Community Features

The Future for Remote Learning

With COVID-19 cases on the rise and no vaccines widely available, most students in the Camas School District should prepare for more remote learning.

CSD Superintendent Dr. Jeff Snell hosted a meeting on November 10th, to provide teachers with a clear idea of what to expect within the coming months.

“We’re continuing to trend up and the daily rates are such that I don’t see us moving to moderate anytime soon without some dramatic changes in the community,” Snell said.

He added, “If we were to return to moderate, we would start our three-week timeline where we could potentially transition into full hybrid.”

Courtesy of Clark County Public Health (As of November 17th).

Unfortunately, those changes are not happening. As a result, Governor Jay Inslee announced new restrictions on Sunday, in an effort to slow the exponential rise of cases statewide. Although these new guidelines may not directly affect how school districts currently operate, the announcement makes the continuation of a hybrid learning curriculum inevitable.

Snell said, “At this point, we cannot, with our current guidance given to us, start hybrid before winter break.”

He went on to say that the district will continue to serve the community by reaching out to those that are struggling to adapt to remote learning, as well as carefully reintroducing small groups back into the classroom.

Thanks to new data provided by Clark County Public Health, it is now known how coronavirus case numbers are stacking up within each age group. Those between the ages of 30 and 49 (26% of our population) in Clark County account for roughly 40% of our local coronavirus cases, whereas those 29 and under, (37% of our population) account for only 33%. This means that the 30 to 49 demographic has been the most active in the community, whether they take those safety precautions seriously or not.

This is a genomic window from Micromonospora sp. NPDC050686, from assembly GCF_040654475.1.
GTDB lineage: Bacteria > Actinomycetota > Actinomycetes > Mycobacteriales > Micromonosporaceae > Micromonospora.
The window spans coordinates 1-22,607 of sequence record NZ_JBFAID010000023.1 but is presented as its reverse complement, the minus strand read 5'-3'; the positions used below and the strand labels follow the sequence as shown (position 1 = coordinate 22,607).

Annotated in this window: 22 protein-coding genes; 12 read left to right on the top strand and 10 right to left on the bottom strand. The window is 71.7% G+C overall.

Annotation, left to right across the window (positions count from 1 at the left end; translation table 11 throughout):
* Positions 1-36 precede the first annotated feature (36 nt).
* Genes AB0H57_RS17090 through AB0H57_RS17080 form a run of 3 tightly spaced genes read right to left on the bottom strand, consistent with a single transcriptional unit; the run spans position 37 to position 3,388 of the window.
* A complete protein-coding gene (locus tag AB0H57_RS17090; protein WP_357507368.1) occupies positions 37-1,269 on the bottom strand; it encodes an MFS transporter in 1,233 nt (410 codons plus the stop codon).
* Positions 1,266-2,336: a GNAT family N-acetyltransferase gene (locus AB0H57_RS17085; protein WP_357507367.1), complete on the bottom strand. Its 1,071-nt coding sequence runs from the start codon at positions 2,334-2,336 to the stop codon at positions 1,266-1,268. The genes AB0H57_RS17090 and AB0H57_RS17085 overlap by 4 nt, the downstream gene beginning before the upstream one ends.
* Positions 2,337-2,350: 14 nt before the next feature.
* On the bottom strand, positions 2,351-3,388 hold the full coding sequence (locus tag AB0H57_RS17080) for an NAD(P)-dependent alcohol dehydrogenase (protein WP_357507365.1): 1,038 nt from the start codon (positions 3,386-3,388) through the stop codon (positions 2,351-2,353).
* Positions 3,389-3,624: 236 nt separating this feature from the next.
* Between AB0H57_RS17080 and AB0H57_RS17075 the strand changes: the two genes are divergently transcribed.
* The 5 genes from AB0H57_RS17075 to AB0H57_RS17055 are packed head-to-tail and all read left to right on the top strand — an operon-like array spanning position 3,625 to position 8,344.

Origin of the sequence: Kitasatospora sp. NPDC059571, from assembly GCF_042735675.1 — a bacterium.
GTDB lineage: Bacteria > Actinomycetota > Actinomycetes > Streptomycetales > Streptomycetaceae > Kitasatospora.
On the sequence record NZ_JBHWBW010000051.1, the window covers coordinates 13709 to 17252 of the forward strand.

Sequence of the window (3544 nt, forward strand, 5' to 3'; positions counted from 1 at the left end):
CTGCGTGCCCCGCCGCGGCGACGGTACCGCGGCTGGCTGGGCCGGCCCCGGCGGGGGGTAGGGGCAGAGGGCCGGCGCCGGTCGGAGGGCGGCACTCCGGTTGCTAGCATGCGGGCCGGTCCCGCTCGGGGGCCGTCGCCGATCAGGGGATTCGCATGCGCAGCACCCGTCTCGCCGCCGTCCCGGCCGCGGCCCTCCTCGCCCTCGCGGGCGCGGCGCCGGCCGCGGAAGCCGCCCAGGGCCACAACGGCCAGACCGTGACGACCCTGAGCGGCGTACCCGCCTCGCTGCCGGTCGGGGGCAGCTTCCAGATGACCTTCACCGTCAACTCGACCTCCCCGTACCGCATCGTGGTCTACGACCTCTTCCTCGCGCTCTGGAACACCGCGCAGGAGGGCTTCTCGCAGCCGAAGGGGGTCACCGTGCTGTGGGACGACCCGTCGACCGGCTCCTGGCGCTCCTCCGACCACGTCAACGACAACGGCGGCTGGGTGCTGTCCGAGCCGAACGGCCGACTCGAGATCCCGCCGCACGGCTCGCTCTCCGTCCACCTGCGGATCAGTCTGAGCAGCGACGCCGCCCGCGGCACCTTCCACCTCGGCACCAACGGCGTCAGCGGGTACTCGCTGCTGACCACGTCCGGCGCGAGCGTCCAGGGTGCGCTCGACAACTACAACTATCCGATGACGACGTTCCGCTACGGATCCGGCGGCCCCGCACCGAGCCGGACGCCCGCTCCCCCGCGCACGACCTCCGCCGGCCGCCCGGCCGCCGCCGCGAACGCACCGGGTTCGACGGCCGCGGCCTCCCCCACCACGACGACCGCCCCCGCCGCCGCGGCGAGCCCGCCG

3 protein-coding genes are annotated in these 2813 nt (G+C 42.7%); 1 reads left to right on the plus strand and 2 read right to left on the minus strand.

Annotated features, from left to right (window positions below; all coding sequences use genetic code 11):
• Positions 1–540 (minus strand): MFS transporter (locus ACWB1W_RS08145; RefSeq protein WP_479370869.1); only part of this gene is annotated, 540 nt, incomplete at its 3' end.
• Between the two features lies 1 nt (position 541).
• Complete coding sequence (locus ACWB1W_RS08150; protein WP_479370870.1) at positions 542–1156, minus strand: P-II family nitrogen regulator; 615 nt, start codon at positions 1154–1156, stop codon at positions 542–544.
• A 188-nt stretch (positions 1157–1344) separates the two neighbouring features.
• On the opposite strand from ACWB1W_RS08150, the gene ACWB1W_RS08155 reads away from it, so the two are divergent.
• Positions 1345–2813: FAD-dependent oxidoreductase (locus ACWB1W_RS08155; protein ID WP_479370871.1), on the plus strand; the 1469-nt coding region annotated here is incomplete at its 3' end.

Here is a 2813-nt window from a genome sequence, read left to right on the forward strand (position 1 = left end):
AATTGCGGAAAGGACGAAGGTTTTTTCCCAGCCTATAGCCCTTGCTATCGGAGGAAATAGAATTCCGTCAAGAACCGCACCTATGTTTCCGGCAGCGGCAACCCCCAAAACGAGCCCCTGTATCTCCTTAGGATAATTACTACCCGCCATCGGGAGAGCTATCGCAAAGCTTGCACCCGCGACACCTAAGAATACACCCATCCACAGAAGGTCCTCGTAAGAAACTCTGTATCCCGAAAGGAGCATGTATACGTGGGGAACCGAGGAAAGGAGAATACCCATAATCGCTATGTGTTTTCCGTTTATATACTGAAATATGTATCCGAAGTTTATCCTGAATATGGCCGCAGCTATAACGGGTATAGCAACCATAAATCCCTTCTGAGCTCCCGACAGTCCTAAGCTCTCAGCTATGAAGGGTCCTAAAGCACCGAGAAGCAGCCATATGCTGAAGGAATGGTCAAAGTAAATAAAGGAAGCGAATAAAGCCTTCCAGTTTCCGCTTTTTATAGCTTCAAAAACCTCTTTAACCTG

The Washington State Coronavirus Response recommends that, “If you do go out, keep it quick, keep your distance and wear a face covering”, and that it is important to, “do business locally to avoid spreading the virus across county lines.”

Courtesy of Clark County Public Health (As of November 17th).

In Clark County, there have been 6,749 cases and 107 deaths reported. Sure, 107 may seem like a smaller number now, but in the grand scheme of things that is not the case. The case/death ratio is about 1.6% which means that if everyone contracted the virus at one point or another, there would be approximately 7,946 individuals who would have fallen victim to the virus in Clark County alone. That is a significant number that does not even account for the other 38 counties in Washington state, let alone the nation.

With cases continuing to rise in Washington state, officials have been prompted to act accordingly. Dr. Snell believed it was the safest option to have a continuation of remote learning. Governor Inslee believed that it was important to approach the rise by implementing restrictions. These types of decisions are not necessarily easy ones, but they seem to be stemming from a place of safety. Decisions like this hold a lot of weight and will have a definite impact on people’s lives, positively or negatively.

Leave a Reply